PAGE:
When friends or family ask what I got up to that day I’ve always got something new to tell them.  No two days are the same – ever. Different crooks, different schemes, different challenges.  

I spend a fair amount of time writing reports, and I guess for some this part of the job might be boring.  For me its a chance to showcase the quality of my investigation and the credibility of my findings.  The report is also the hammer that will be used to nail the insured to a criminal prosecution or civil claim (if the commission or attempted commission of a crime or a breach of contract is proven).  Once delivered to the customer there’s no taking it back to correct spelling, grammar or factual errors and omissions.  When a Court (and the opposing attorneys) receive your report they will examine it in microscopic detail.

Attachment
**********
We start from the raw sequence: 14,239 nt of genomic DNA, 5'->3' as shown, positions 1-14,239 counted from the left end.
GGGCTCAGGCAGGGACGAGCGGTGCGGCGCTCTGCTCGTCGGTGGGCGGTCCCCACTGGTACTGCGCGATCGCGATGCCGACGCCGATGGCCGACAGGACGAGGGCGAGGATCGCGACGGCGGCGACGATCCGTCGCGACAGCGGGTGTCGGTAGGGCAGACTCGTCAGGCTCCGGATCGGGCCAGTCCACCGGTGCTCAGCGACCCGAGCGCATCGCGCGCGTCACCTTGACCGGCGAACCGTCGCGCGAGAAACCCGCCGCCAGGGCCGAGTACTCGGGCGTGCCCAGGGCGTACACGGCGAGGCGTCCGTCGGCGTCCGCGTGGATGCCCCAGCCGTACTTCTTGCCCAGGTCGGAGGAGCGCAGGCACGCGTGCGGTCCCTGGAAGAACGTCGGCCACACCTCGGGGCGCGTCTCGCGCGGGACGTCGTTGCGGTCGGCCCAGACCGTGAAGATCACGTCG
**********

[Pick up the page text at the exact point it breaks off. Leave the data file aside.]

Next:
If you are not a dedicated professional at all times and if you don’t take pride in producing results of a high standard then you’ll potentially harm the Insurance company’s case and that would hurt the company.  You’d be wise to look elsewhere for employment.

Is the job of an Insurance Investigator dangerous?

I am exposed to a higher level of risk (of death or injury) than someone who never had to leave the office because i’m frequently on the road and occasionally in dodgy areas or with people of questionable morals.  Motor vehicle accidents are probably the biggest threat to my well-being. 

After that, perhaps being the victim of an opportunistic crime like vehicle hijacking or robbery.  I carry a firearm so I can defend myself if the situation warrants it – which it hasn’t ever.